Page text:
More Details On David Letterman's TV Comeback
Isn't this great news? David Letterman will return to TV next year in a Netflix series.
Letterman, who ended his 33-year late-night career two years ago, will do six one-hour shows featuring a long conversation with a single guest, and "in-the-field segments in which he will explore topics on his own," Deadline says.
Does "exploring topics on his own" include showing how watermelons or light bulbs hit the ground from a rooftop? Or items you can buy in the "Just Shades" store? Or delivering a fruit basket to Netflix headquarters?
Since he ended his CBS' "Late Show" on May 20, 2015, Letterman says he has been asked often what he will do next. His idol, former "Tonight Show" host Johnny Carson, never did another series after retiring in 1992.
"Everybody would come to me and say, 'What do you want to do?' And I kept saying, 'Well, jeez, I did what I wanted to do,'" Letterman, 70, told the New York Times. The commitment to do six shows for Netflix "feels like exactly what I want at this stage of my life," he told the Times.
In the Netflix announcement, he said, "I feel excited and lucky to be working on this project for Netflix. Here's what I have learned: If you retire to spend more time with your family, check with your family first. Thanks for watching. Drive safely."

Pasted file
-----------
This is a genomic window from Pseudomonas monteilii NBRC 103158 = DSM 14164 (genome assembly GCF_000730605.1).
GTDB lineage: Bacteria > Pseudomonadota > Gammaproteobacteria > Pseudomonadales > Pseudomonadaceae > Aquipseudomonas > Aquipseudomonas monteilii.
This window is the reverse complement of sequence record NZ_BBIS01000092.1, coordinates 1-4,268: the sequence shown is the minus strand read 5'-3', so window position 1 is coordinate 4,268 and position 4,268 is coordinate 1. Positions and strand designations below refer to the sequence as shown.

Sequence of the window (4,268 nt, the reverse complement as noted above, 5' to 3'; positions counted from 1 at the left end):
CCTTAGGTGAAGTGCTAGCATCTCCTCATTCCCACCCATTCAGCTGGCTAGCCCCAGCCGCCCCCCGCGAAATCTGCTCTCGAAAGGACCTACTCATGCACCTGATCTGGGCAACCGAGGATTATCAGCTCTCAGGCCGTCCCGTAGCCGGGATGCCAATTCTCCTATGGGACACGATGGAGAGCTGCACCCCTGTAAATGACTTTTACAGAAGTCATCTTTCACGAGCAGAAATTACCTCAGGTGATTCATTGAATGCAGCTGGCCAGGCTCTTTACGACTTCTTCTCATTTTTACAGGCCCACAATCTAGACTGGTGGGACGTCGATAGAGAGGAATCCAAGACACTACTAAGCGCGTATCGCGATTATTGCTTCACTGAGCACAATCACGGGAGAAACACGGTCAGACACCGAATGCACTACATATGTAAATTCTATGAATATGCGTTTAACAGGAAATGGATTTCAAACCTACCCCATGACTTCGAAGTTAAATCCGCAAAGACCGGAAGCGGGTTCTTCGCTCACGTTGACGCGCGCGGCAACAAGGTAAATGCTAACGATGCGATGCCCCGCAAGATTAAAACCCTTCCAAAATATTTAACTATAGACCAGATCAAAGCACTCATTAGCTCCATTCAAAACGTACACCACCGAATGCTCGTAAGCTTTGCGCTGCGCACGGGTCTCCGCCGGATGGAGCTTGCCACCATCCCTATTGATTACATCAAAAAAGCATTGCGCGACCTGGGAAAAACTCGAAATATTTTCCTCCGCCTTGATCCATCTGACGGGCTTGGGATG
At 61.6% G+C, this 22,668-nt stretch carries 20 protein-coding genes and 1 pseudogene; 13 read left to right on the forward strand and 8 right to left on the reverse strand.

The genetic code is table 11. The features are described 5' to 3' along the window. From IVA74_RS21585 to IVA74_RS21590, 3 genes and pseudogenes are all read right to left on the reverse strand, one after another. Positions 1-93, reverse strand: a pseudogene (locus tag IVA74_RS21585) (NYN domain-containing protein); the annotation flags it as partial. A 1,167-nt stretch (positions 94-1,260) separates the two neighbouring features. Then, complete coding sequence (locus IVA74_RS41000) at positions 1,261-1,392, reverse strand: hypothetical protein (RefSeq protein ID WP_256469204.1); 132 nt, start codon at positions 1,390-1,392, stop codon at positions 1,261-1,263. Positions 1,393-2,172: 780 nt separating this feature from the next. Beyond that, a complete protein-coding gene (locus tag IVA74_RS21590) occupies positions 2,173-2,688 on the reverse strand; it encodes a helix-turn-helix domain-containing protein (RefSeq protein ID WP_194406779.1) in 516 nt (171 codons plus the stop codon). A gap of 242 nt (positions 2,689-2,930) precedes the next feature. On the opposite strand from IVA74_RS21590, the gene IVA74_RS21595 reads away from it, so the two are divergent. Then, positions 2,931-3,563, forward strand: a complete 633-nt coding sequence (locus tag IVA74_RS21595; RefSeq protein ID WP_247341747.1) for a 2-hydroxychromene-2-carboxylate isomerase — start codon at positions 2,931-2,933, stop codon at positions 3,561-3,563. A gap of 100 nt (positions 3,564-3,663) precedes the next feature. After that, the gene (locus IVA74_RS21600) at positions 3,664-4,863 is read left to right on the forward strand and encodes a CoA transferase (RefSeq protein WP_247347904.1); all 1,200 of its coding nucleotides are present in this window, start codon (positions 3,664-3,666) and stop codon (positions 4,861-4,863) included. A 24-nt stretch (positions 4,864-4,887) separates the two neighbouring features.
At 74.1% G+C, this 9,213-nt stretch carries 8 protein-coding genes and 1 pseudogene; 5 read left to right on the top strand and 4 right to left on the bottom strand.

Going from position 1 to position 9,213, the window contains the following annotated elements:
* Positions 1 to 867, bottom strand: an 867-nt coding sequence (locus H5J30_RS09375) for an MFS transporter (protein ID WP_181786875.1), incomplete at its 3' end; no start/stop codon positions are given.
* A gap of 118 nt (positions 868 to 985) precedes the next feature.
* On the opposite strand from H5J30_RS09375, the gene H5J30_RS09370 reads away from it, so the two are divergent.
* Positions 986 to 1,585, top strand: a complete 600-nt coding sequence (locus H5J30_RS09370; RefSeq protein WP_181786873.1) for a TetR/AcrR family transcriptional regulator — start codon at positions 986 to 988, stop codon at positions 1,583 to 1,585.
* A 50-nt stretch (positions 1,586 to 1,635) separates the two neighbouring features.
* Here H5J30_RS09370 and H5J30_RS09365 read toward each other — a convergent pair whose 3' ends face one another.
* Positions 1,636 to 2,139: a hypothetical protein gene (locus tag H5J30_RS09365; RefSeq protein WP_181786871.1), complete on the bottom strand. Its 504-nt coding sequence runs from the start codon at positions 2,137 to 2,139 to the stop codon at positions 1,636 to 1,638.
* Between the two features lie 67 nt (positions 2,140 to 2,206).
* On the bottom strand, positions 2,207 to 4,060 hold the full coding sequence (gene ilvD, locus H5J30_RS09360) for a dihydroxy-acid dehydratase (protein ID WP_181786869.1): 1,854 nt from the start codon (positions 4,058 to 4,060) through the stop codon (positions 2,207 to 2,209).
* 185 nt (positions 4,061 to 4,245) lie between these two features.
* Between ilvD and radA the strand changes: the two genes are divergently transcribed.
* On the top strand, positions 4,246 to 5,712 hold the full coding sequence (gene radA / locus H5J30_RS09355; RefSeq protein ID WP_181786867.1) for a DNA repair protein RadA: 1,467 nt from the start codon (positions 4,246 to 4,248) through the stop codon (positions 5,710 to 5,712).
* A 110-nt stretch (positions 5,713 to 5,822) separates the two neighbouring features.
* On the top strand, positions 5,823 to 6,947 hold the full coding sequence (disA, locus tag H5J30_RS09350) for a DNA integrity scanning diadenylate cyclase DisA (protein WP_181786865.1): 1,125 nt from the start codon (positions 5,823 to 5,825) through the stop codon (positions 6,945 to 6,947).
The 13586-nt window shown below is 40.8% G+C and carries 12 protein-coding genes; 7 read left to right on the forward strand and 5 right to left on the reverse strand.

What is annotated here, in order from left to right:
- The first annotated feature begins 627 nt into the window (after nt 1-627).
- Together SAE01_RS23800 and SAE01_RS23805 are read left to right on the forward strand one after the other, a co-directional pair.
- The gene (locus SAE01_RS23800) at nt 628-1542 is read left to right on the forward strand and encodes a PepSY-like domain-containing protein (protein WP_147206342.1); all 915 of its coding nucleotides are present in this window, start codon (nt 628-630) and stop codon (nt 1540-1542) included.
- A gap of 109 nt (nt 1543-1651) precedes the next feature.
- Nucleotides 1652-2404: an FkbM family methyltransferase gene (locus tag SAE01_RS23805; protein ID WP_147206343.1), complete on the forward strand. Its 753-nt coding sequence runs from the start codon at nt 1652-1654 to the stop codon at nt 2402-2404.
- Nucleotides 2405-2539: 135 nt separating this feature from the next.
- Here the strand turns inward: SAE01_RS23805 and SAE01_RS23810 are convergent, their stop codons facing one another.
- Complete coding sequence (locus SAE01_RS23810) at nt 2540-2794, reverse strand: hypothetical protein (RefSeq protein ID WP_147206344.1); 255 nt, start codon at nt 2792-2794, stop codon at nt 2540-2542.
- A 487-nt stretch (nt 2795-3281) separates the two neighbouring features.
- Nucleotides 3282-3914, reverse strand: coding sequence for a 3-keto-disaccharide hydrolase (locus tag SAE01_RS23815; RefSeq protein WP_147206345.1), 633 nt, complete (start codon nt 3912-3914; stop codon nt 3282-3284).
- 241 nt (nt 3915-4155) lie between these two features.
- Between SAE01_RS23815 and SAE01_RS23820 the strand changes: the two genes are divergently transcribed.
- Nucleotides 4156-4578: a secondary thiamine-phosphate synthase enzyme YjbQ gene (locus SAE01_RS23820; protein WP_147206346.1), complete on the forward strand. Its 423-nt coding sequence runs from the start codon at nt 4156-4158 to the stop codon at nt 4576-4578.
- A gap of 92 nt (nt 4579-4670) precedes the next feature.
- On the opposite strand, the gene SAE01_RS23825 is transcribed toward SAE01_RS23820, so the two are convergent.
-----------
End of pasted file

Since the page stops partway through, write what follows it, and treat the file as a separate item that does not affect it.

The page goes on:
The series will be produced by Letterman's Worldwide Pants company and RadicalMedia, the company behind Netflix's "What Happened, Miss Simone?," "Oh Hello on Broadway," and "Abstract: The Art of Design." He'll join the impressive list of stars signing with Netflix - Jerry Seinfeld, Amy Schumer, Dave Chappelle, Ellen DeGeneres, Chris Rock and Louis C.K.
Will there be a Barbasol intervention before the Netflix tapings? Or will Dave keep the Santa Claus beard he was wearing at the Reds game Sunday that he attended with Bill Scheft, his long-time comedy writer? That's uncertain.
"David Letterman is a true television icon, and I can't wait to see him out in the wild, out from behind the desk and interviewing the people he finds most interesting. We'll have to see if he keeps the beard," said Ted Sarandos, Chief Content Officer at Netflix.
Letterman told the Times, "Between you and me, the beard is to cover up botched plastic surgery. The beard has to stay. It would be hideous. Children would be frightened."
Before the Netflix debut, Letterman will return to TV later this year on PBS. He's receiving the Mark Twain Prize in a ceremony being taped Oct. 22 at the Kennedy Center for the Performing Arts in Washington, D.C.
When the award was announced in May, Letterman said in a statement, "This is an exciting honor. For 33 years, there was no better guest, no greater friend of the show, than Mark Twain. The guy could really tell a story."